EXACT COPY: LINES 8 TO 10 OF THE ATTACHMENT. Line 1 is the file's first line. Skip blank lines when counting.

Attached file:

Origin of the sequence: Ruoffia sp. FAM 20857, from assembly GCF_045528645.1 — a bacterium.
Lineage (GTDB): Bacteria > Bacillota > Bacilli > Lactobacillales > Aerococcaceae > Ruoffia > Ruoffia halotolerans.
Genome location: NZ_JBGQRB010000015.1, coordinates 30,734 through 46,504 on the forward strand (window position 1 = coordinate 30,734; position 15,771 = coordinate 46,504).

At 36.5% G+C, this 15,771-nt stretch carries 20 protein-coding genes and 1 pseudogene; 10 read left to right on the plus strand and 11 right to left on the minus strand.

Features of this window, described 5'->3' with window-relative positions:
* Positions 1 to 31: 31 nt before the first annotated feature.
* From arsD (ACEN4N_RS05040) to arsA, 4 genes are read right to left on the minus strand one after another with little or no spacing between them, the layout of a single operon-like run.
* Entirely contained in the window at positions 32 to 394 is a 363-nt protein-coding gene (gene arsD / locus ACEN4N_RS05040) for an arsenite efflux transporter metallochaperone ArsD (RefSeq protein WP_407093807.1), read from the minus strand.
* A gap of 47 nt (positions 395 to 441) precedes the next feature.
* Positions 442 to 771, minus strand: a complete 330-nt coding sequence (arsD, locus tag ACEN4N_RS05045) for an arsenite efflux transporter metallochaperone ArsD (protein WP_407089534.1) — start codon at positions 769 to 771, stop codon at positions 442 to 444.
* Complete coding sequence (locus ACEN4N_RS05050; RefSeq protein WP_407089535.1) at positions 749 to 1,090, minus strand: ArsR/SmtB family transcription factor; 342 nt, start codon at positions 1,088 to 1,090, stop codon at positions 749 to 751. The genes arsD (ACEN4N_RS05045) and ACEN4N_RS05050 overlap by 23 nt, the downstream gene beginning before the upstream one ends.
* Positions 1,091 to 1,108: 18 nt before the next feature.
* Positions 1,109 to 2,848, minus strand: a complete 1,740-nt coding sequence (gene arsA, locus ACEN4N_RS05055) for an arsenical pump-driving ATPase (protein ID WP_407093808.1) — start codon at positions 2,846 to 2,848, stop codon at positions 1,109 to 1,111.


* Entirely contained in the window at positions 32 to 394 is a 363-nt protein-coding gene (gene arsD / locus ACEN4N_RS05040) for an arsenite efflux transporter metallochaperone ArsD (RefSeq protein WP_407093807.1), read from the minus strand.
* A gap of 47 nt (positions 395 to 441) precedes the next feature.
* Positions 442 to 771, minus strand: a complete 330-nt coding sequence (arsD, locus tag ACEN4N_RS05045) for an arsenite efflux transporter metallochaperone ArsD (protein WP_407089534.1) — start codon at positions 769 to 771, stop codon at positions 442 to 444.